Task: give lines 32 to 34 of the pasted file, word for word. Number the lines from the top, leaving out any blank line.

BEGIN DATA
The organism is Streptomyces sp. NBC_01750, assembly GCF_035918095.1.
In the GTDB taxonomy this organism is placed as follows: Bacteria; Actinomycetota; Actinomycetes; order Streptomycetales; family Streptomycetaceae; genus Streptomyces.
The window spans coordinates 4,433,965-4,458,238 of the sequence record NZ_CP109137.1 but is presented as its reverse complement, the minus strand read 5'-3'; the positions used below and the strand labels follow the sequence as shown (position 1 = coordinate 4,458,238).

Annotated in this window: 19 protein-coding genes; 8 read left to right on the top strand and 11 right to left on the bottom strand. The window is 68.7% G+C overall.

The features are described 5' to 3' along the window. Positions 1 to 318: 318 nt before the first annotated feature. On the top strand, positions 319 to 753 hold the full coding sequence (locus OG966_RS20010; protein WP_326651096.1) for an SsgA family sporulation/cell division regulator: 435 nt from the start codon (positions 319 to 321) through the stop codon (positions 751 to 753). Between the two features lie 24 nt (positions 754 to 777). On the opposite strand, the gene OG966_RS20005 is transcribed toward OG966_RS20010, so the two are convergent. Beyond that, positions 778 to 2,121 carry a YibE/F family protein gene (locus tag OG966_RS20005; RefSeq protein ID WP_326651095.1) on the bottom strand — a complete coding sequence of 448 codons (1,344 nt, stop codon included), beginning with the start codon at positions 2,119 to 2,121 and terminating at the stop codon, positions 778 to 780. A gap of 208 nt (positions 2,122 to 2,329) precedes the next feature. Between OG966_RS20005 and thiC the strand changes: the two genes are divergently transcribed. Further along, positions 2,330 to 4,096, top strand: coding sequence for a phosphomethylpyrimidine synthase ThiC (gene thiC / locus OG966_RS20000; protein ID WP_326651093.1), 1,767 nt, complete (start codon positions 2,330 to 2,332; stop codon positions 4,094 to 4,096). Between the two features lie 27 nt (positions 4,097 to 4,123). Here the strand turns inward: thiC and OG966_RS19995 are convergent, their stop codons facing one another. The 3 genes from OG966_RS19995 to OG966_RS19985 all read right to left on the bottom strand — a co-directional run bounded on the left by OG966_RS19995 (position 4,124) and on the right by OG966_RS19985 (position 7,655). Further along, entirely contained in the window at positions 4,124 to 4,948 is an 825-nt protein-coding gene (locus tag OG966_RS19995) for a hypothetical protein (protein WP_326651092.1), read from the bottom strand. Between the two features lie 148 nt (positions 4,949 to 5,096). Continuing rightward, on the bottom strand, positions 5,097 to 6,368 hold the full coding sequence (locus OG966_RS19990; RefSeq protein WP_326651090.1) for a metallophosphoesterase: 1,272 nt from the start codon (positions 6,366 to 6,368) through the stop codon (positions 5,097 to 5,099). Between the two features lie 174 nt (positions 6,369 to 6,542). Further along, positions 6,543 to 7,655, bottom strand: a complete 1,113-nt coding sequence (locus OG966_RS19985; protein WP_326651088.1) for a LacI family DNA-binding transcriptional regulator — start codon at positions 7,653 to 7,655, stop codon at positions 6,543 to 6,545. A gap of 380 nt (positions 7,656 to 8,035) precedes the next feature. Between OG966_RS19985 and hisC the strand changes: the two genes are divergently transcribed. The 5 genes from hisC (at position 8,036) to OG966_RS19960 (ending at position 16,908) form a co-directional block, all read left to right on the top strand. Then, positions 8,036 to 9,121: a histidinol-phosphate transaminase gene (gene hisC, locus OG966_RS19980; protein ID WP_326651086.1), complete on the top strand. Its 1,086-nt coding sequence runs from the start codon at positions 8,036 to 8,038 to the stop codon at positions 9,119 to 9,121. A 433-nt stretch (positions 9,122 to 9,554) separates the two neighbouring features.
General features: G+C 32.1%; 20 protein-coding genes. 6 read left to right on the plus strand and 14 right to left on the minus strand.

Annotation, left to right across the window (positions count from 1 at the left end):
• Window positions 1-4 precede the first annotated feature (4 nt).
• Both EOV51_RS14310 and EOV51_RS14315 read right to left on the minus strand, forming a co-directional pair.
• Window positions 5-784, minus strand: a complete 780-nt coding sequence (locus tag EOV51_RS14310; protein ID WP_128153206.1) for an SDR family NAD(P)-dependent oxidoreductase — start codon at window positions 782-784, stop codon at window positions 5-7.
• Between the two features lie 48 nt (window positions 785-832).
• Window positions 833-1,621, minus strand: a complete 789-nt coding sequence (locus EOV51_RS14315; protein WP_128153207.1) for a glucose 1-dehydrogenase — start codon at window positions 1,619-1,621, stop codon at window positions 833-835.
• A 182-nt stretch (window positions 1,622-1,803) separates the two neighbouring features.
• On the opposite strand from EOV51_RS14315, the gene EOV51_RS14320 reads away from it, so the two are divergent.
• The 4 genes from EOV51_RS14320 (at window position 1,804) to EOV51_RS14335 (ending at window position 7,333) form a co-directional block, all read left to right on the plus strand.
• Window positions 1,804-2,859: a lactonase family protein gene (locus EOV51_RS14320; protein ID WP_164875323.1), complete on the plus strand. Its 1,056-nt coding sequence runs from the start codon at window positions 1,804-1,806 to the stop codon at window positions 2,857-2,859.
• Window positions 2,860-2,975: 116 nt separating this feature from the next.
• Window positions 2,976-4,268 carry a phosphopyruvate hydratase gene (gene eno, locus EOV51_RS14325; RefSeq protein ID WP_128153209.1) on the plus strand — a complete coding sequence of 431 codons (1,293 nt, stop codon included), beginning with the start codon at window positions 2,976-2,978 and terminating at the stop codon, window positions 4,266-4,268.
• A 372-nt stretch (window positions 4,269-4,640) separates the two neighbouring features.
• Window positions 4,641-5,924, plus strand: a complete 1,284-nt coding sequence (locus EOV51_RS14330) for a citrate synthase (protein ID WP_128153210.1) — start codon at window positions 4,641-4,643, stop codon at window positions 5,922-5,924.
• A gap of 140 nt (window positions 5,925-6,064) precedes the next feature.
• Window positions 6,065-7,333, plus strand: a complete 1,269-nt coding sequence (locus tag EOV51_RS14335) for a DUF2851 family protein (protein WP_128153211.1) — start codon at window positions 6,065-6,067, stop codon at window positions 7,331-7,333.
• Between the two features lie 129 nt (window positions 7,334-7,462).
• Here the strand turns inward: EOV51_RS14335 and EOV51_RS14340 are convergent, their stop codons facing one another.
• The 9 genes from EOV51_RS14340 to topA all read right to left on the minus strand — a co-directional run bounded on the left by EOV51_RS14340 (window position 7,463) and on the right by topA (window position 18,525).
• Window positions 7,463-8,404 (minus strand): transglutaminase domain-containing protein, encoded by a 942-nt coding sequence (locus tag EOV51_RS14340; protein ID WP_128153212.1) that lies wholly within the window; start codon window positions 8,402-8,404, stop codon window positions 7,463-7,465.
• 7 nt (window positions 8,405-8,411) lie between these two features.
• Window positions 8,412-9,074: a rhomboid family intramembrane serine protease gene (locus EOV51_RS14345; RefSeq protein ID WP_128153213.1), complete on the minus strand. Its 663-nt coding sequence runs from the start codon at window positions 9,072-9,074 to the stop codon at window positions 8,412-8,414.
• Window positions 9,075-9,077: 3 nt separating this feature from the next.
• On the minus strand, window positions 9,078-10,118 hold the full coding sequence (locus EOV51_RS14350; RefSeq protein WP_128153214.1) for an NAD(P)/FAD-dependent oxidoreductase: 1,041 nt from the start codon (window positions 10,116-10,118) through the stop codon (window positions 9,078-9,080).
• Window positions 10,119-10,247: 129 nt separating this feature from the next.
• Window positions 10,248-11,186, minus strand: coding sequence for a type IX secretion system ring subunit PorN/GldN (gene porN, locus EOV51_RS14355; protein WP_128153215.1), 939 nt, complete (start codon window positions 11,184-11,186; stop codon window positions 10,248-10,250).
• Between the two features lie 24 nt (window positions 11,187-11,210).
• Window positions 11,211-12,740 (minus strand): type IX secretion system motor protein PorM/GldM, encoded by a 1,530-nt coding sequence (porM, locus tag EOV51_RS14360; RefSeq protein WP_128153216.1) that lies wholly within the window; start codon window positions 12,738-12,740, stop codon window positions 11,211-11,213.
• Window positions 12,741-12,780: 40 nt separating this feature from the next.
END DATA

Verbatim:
• Window positions 10,248-11,186, minus strand: coding sequence for a type IX secretion system ring subunit PorN/GldN (gene porN, locus EOV51_RS14355; protein WP_128153215.1), 939 nt, complete (start codon window positions 11,184-11,186; stop codon window positions 10,248-10,250).
• Between the two features lie 24 nt (window positions 11,187-11,210).
• Window positions 11,211-12,740 (minus strand): type IX secretion system motor protein PorM/GldM, encoded by a 1,530-nt coding sequence (porM, locus tag EOV51_RS14360; RefSeq protein WP_128153216.1) that lies wholly within the window; start codon window positions 12,738-12,740, stop codon window positions 11,211-11,213.